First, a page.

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I'm using VSCode and the Ionide suite of packages to create a console application in F#. I need to add unit tests to the application so that when I ctrl+shift+p FAKE: Build the project, the tests are run during the build process.

I've created a dummy project in Github as an example.

Initially, the test dir was not there. I created the test dir and into that folder created a second project TestProj.Test (in hindsight, I should have used more descriptive names) for testing purposes. I added the .fsproj file from TestProj to this project so that I could reference the SimpleFunctions.fs. NUnit.Framework and FsUnit are added to the TestProj.Test. Test.fs contains two simple tests.

I intentionally created the TestProj.Test as an F# library because I read on SO that the testing project needed to be a library rather than a console app.

I added lines 9, 31-37, and 47 to the default build.fsx file that comes from Ionide.. However, when I build the whole project (i.e., TestProj), the build fails and I get the following error:

  1) System.Exception: NUnit: cannot run tests (the assembly list is empty).
   at Fake.NUnitSequential.NUnit(FSharpFunc`2 setParams, IEnumerable`1 assemblies) in C:\code\fake\src\app\FakeLib\UnitTest\NUnit\Sequential.fs:line 22
   at [email protected](Unit _arg3)
   at Fake.TargetHelper.runSingleTarget(TargetTemplate`1 target) in C:\code\fake\src\app\FakeLib\TargetHelper.fs:line 492

Line 22 of the Sequential.fs suggests that assemblies is empty.

What am I doing wrong? How should I set up the build.fsx file so that the tests in TestProj.test run successfully? Alternatively, is there something wrong with the Tests.fs file in TestProj.Test? This seems particularly difficult; is there an easier way to include tests that run automatically with VSCode, Iondide, and F#?

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  • Your 'Test' target is looking for 'NUnit.Test.*.dll' whereas 'TestProj.Test' produces a like-named dll. BTW, there are a few other possible improvements to your project structure. If you want, I'd raise a PR by EOD WEST.
    – CaringDev
    Commented Oct 27, 2016 at 5:37
  • 1
    For setting up a full-fledged F# project including documentation you could have a look at ProjectScaffold
    – CaringDev
    Commented Oct 27, 2016 at 5:46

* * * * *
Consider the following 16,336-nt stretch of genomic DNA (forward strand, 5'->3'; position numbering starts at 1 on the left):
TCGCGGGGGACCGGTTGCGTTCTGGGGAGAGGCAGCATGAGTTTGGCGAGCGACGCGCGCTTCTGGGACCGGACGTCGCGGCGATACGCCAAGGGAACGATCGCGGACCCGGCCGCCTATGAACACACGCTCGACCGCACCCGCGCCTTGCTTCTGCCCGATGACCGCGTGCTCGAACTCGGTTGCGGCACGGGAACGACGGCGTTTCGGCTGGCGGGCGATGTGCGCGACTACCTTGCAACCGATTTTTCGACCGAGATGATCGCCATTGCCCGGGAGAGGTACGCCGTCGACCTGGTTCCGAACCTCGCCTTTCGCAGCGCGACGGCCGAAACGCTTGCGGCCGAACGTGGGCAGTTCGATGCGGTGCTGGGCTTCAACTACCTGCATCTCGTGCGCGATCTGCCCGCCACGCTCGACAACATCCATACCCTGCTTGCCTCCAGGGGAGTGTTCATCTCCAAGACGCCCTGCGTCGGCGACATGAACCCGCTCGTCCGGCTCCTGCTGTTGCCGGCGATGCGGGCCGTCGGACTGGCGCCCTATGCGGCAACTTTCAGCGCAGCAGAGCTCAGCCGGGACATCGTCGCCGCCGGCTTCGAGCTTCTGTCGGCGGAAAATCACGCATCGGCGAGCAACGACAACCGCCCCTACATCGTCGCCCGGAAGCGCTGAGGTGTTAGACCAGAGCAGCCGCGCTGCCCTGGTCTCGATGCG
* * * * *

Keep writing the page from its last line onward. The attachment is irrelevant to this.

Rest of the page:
• I've used ProjectScaffold before but there's so much stuff included that I don't need or understand. I was hoping to avoid that but may resort to having to use it if I can't get a testing framework up and running on my own. Also, maybe it's too early in my day, but I don't understand the abbreviations "PR," "EOD," and "WEST" as you've used them here. Explanation please?
    – Steven
    Commented Oct 27, 2016 at 12:28
  • Sorry, for that wall of abbreviations :-) PR = Pull Request for your repository, EOD = End Of Day, WEST = West European Summer Time. Did the answer help though?
    – CaringDev
    Commented Oct 27, 2016 at 14:29
  • Your comment helped minimally but that's because I don't understand how all of the parts fit together! Also yes, a PR would be helpful!
    – Steven
    Commented Oct 27, 2016 at 15:11

1 Answer 1

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There are a few issues in your project:

  • trying to test before build "Clean" ==> "Test" ==> "Build" ==> "Deploy"
    => change target dependencies to "Clean" ==> "Build" ==> "Test" ==> "Deploy"

  • separate paket configuration for test (paket.dependencies, paket.lock in test subfolder) which leads to inconsistent versions of referenced dependencies
    => remove paket.dependencies and paket.lock from test

  • poisonous mix of NUnit versions
    => remove explicit references to NUnit.Framework from paket.dependencies and run paket.exe install

  • invalid type extension in test project
    => change to type Test() or delete useless file

  • building creates output of all projects (and not just src/app) in ./build but tests look for DLLs in ./test
    => change test file pattern to buildDir + "**/*.Test.dll"

  • if you want to use NUnit3
    => open Fake.Testing and use NUnit3 instead of NUnit

finally, you should commit paket.bootstrapper.exe

I recommend you either use a predefined template or start small and make sure you understand each step and check that it is working as expected. Once you've run over the point of a non-working solution it is extremely hard to get back on track.

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